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Central Solenoid

The US is responsible for 100% of the central solenoid (CS) magnet, including design, R&D, fabrication of 7 CS modules using supplied conductor (from Japan), associated structure, assembly tooling, bus extensions, and cooling connections.

The center solenoid is at the heart of the ITER tokamak.
The central solenoid is at the heart of the ITER tokamak. It both initiates plasma current and drives and shapes the plasma during operation. Image: US ITER

The central solenoid serves as the backbone of the ITER magnet system. The CS induces the majority of the magnetic flux change needed to initiate the plasma, generate the plasma current, and maintain this current during the burn time. The CS is made of six independent coil packs that use a niobium-tin (Nb3Sn) cable-in-conduit superconducting conductor, held together by a vertical pre-compression structure. The conductor will be produced in unit lengths up to 910 m. The US is responsible for the 6 modules of the CS, a spare module, and the structure that ties them together and links these modules to the rest of the magnet system.

How are we building one of the world's largest superconducting electromagnets for ITER? Watch Building the Heart of ITER.

 

For more information, contact Wayne Reiersen, US ITER Project Office Magnet Systems Team Leader, Oak Ridge National Laboratory, reiersenwt@ornl.gov | 865-241-3130.

Fact Sheet

A lower key block support with a technician at Petersen, Inc.

Delivery Begins of Lower Support Components for the “Heart of ITER”

Lower key blocks for the central solenoid are now being delivered to the ITER site

US ITER has started delivery of lower support structures for the central solenoid, the world’s largest electromagnet that will be at the center of the ITER fusion machine. The support structures provide a secure base and cage for the central solenoid in the face of thousands of tons of force. The first delivery, a lower key block weighing over 6 tons, was delivered in February to the ITER site in St. Paul-lez-Durance, France. Eight more lower key blocks are now being shipped. A total of 18 upper and lower key blocks will be delivered by the end of the year.

Module 1 of the central solenoid after vacuum pressure impregnation

Fabrication of Central Solenoid Module 1 Nears Completion

US ITER and contractor General Atomics recently achieved a major milestone in fabricating the ITER central solenoid, completing vacuum pressure impregnation (VPI) on the first production module. The VPI process is the penultimate step of fabrication that turns almost 6 km of carefully wound superconducting conductor into a structurally strong, electrically insulated electromagnet.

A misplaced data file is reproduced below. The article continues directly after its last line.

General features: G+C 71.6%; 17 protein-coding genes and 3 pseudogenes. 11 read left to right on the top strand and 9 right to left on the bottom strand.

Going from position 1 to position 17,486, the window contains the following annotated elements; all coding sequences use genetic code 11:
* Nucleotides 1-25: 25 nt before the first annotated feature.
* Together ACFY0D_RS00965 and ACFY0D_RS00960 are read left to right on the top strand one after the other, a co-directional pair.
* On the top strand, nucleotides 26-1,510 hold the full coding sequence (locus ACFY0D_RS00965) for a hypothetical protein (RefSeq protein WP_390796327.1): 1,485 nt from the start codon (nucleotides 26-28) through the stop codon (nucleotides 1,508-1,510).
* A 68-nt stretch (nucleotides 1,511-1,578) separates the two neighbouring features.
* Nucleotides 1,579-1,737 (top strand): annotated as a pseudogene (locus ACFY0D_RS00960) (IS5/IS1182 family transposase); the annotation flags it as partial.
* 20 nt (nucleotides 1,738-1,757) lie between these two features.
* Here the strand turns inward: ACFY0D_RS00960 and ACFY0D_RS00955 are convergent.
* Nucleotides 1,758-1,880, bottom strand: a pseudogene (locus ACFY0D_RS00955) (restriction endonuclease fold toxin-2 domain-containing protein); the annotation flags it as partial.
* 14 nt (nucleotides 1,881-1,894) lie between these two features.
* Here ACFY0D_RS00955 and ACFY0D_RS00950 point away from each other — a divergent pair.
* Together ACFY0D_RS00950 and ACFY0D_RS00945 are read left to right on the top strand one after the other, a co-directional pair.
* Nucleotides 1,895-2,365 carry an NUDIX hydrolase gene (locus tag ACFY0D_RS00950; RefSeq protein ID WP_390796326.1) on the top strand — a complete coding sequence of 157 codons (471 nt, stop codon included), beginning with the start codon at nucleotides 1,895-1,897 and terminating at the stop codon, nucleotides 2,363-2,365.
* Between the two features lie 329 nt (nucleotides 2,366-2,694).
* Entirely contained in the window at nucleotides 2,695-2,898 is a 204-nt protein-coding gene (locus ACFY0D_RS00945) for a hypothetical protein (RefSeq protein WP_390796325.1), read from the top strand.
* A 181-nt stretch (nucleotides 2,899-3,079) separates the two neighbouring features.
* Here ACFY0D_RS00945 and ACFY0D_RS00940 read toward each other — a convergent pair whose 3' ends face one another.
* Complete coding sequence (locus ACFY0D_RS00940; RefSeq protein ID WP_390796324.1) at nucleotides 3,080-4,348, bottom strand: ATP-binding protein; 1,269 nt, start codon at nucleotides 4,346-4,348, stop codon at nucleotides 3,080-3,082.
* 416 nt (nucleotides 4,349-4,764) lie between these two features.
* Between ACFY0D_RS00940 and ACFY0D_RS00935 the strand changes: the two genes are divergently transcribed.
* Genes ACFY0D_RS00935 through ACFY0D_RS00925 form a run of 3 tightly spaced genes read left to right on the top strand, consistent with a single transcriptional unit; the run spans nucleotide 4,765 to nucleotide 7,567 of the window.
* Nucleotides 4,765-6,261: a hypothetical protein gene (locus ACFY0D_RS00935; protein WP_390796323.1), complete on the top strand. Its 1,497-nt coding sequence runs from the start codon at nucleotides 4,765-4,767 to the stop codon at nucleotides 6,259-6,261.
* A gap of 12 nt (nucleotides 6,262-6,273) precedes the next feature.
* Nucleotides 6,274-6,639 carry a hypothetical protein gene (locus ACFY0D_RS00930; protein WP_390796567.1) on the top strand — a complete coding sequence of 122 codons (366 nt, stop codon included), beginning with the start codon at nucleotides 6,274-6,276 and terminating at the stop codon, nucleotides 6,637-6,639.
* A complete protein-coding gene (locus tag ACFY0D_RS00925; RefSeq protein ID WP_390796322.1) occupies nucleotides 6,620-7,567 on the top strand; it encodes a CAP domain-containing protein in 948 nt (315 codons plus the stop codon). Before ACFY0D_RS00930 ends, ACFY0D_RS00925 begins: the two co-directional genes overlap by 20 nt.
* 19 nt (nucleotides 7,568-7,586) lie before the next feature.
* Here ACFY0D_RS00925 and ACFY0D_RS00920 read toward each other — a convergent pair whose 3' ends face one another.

Source: ITER Newsline

Ground insulation was completed for the first central solenoid module.

Ground Insulation Completed on First Central Solenoid Module

Ground insulation ensures that each module is isolated from a potential fault of up to 30,000 volts from other systems and components in the ITER cryostat.

Source: www.iter.org

Central Solenoid and Assembly Platform drawing

A Symbolic First for the Central Solenoid

The central solenoid comprises six cylindrical modules plus structure subsets that will be assembled on site by the ITER Organization. Set to begin in 2019, delivery of all modules should be complete by 2021. The crate contains the main steel components of the central solenoid assembly platform—a thick steel structure that will be used throughout the assembly phase from early 2021 to mid-2023.

Source: www.iter.org

Central solenoid module in heat treatment

Central Solenoid Feels the Heat

The first of six independent magnets for ITER's central solenoid has successfully passed the heat treatment phase, which ultimately creates the solenoid's superconducting material. This milestone was reached in April at General Atomics (US), after the 110-tonne module spent just over ten days at 570 °C and another four at 650 °C.

Source: ITER Newsline

First central solenoid module enters heat treatment at General Atomics

First Module is Ready for Heat Treatment

After spending months carefully winding the seven individual sections of the first central solenoid module, composed of over 100 tonnes of cable-in-conduit conductor, engineers and technicians have successfully completed the joining of the sections. That makes the module ready for the next step—heat treatment.

Source: ITER Newsline